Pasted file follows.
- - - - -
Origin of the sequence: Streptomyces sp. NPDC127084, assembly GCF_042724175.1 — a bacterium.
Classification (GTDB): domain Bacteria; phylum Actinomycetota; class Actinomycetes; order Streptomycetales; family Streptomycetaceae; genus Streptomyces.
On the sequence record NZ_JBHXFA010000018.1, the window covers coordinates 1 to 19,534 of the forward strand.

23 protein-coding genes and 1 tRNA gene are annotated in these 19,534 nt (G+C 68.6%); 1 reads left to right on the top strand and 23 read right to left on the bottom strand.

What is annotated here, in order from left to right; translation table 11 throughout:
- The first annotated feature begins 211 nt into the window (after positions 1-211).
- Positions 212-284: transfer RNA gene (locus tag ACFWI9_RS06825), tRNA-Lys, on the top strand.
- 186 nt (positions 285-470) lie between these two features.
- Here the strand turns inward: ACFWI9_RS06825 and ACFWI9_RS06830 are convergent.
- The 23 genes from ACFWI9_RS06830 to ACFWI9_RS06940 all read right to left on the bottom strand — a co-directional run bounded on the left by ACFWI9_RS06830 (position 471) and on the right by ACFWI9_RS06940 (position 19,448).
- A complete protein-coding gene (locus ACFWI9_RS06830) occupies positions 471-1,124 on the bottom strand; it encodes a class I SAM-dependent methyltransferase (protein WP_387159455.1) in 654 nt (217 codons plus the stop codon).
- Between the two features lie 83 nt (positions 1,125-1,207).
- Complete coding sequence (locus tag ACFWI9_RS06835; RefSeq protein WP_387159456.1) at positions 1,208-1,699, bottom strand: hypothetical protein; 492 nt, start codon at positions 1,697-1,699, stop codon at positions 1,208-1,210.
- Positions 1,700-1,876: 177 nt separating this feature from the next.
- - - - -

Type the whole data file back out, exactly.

Origin of the sequence: Streptomyces sp. NPDC127084, assembly GCF_042724175.1 — a bacterium.
Classification (GTDB): domain Bacteria; phylum Actinomycetota; class Actinomycetes; order Streptomycetales; family Streptomycetaceae; genus Streptomyces.
On the sequence record NZ_JBHXFA010000018.1, the window covers coordinates 1 to 19,534 of the forward strand.

23 protein-coding genes and 1 tRNA gene are annotated in these 19,534 nt (G+C 68.6%); 1 reads left to right on the top strand and 23 read right to left on the bottom strand.

What is annotated here, in order from left to right; translation table 11 throughout:
- The first annotated feature begins 211 nt into the window (after positions 1-211).
- Positions 212-284: transfer RNA gene (locus tag ACFWI9_RS06825), tRNA-Lys, on the top strand.
- 186 nt (positions 285-470) lie between these two features.
- Here the strand turns inward: ACFWI9_RS06825 and ACFWI9_RS06830 are convergent.
- The 23 genes from ACFWI9_RS06830 to ACFWI9_RS06940 all read right to left on the bottom strand — a co-directional run bounded on the left by ACFWI9_RS06830 (position 471) and on the right by ACFWI9_RS06940 (position 19,448).
- A complete protein-coding gene (locus ACFWI9_RS06830) occupies positions 471-1,124 on the bottom strand; it encodes a class I SAM-dependent methyltransferase (protein WP_387159455.1) in 654 nt (217 codons plus the stop codon).
- Between the two features lie 83 nt (positions 1,125-1,207).
- Complete coding sequence (locus tag ACFWI9_RS06835; RefSeq protein WP_387159456.1) at positions 1,208-1,699, bottom strand: hypothetical protein; 492 nt, start codon at positions 1,697-1,699, stop codon at positions 1,208-1,210.
- Positions 1,700-1,876: 177 nt separating this feature from the next.